It's difficult to say with confidence which party will have a majority in the next Congress — a lot will happen between now and November 2022 — but it's not too early to consider what Republicans would do with a Senate majority. On the contrary, it's the sort of thing voters ought to consider before casting their ballots.
With this in mind, a reporter asked Senate Minority Leader Mitch McConnell yesterday whether he'd commit to a vote on a U.S. Supreme Court nominee in 2023, if there's a vacancy during a GOP majority. The Kentucky Republican didn't want to talk about it:
"I'm not going to start talking about what might happen if I'm the majority leader the last two years of [President Biden's] current term. I'm just not going to comment."
Part of the problem is, he's already commented.
Over the summer, the Senate GOP leader all but ruled out the possibility of confirming a high court nominee in 2024, if he's in control of the chamber. McConnell told Hugh Hewitt in June, "[N]o, I don't think either party if it controlled, if it were different from the president, would confirm a Supreme Court nominee in the middle of an election."
Three months later, the Kentuckian wouldn't rule out blocking a Biden nominee in 2023, either.
As we discussed at the time, it's far from clear when or whether there might be a vacancy on the Supreme Court, but it's hardly a stretch to imagine such a scenario at some point over the course of the next three years.
With Senate Majority Leader Chuck Schumer in control of the chamber, the Democratic White House's nominee would almost certainly be treated fairly. With McConnell in charge, a very different picture emerges.
The problem is not just what the Republican senator has said on the subject, it's also what he's done.
It was in February 2016 when then-Justice Antonin Scalia died unexpectedly. Then-President Barack Obama nominated Merrick Garland, a center-left, compromise jurist — who'd received praise from Senate Republicans — to fill the vacancy, which in turn opened the door to a historic opportunity to stop the high court's drift to the right.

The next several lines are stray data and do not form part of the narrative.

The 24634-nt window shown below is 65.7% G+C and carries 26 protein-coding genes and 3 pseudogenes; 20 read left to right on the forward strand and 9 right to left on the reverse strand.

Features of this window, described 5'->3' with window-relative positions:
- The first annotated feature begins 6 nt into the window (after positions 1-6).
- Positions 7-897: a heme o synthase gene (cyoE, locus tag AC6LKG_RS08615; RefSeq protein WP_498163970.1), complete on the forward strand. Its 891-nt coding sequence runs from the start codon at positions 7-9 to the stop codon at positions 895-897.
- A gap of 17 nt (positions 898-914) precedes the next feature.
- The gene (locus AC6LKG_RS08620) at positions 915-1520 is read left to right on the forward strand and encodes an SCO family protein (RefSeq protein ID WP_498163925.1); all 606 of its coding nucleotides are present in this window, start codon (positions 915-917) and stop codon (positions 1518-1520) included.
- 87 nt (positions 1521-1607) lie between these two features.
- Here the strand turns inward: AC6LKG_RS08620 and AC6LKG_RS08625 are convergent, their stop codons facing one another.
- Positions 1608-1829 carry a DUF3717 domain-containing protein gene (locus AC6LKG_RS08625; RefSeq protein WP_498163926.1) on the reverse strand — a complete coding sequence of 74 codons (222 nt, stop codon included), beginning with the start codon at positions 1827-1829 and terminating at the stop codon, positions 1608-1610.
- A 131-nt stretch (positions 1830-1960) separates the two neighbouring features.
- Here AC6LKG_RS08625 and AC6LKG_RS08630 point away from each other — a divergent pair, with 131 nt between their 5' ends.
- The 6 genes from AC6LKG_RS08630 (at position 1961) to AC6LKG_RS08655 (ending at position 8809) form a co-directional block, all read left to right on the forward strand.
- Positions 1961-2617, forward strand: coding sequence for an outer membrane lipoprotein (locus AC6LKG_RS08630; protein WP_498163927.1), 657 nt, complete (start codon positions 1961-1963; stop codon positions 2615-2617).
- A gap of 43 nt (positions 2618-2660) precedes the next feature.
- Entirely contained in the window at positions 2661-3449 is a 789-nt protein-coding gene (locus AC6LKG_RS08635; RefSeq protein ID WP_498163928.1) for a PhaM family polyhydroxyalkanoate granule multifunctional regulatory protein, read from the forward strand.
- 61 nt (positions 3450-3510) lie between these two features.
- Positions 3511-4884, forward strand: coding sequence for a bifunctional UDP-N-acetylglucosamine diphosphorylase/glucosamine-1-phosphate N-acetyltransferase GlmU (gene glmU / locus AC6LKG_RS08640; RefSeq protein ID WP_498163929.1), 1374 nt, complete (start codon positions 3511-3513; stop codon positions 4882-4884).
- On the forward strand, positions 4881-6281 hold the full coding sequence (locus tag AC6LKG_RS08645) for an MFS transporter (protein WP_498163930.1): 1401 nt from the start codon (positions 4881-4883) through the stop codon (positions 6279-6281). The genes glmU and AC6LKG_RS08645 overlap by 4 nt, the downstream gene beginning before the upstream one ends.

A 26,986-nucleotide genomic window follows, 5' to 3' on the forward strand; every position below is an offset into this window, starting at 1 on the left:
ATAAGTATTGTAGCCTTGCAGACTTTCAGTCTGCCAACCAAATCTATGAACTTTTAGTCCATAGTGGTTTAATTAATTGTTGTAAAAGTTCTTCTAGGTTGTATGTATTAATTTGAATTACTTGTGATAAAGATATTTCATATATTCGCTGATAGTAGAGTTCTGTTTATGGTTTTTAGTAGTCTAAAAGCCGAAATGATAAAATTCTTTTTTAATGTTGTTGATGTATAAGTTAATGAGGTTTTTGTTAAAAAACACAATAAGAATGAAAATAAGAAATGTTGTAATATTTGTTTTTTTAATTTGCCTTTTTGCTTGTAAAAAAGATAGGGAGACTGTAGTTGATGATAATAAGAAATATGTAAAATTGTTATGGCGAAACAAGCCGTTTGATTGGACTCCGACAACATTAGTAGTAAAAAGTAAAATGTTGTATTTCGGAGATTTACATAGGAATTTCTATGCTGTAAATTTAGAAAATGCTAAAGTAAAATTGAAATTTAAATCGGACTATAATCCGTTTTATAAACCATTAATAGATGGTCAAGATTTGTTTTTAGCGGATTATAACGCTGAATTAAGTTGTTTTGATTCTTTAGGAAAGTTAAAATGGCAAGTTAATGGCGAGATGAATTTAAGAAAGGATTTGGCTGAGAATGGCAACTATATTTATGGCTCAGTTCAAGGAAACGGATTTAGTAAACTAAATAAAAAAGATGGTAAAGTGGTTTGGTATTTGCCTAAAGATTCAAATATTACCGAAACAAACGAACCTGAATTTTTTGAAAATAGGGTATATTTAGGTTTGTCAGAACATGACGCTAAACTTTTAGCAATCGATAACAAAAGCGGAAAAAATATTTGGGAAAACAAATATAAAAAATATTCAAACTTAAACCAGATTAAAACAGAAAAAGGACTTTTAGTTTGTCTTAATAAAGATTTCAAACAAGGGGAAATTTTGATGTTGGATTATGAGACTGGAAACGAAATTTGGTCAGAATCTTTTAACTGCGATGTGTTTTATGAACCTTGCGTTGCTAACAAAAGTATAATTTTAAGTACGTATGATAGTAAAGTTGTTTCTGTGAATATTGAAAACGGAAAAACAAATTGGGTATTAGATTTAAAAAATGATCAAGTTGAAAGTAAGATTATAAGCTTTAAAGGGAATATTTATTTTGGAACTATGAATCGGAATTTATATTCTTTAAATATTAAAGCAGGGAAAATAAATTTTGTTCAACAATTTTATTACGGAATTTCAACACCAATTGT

McConnell instead decided to impose an unprecedented high-court blockade for nearly a year, hoping that Americans might elect a Republican president and Republican Congress despite the GOP's abusive tactics.
It worked: McConnell effectively stole a Supreme Court seat from one administration and handed it to another. He's repeatedly boasted about the pride he takes in having executed the transgressive scheme.
Nearly four years later, McConnell and Senate Republicans confirmed a Supreme Court nominee eight days before Election Day — in the middle of an election in which millions of Americans had already cast ballots via early voting — but he's already concluded that if given the opportunity, he'll do the opposite in response to possible nominees from Biden.
The point is not just about hypocrisy and the dangers of McConnell's maximalist partisan tactics. I continue to believe the more salient point is the focus on Justice Stephen Breyer.
The 83-year-old center-left justice has resisted calls for his retirement, suggesting that he's so indifferent toward political considerations that Biden's presidency will have no bearing on when he departs from the high court.
But if Breyer assumes that a Republican-led Senate would gladly confirm a Biden nominee for the Supreme Court, McConnell has indicated otherwise.
The GOP hasn't exactly been subtle on this point. The party not only kept a Supreme Court seat vacant for 11 months in 2016 for purely partisan reasons, some Senate Republicans suggested that they'd keep Scalia's seat empty indefinitely until their party controlled the White House again.
Breyer can bury his head in the sand, but the more responsible course would be to take McConnell's rhetoric seriously, while prioritizing his legacy and our collective future.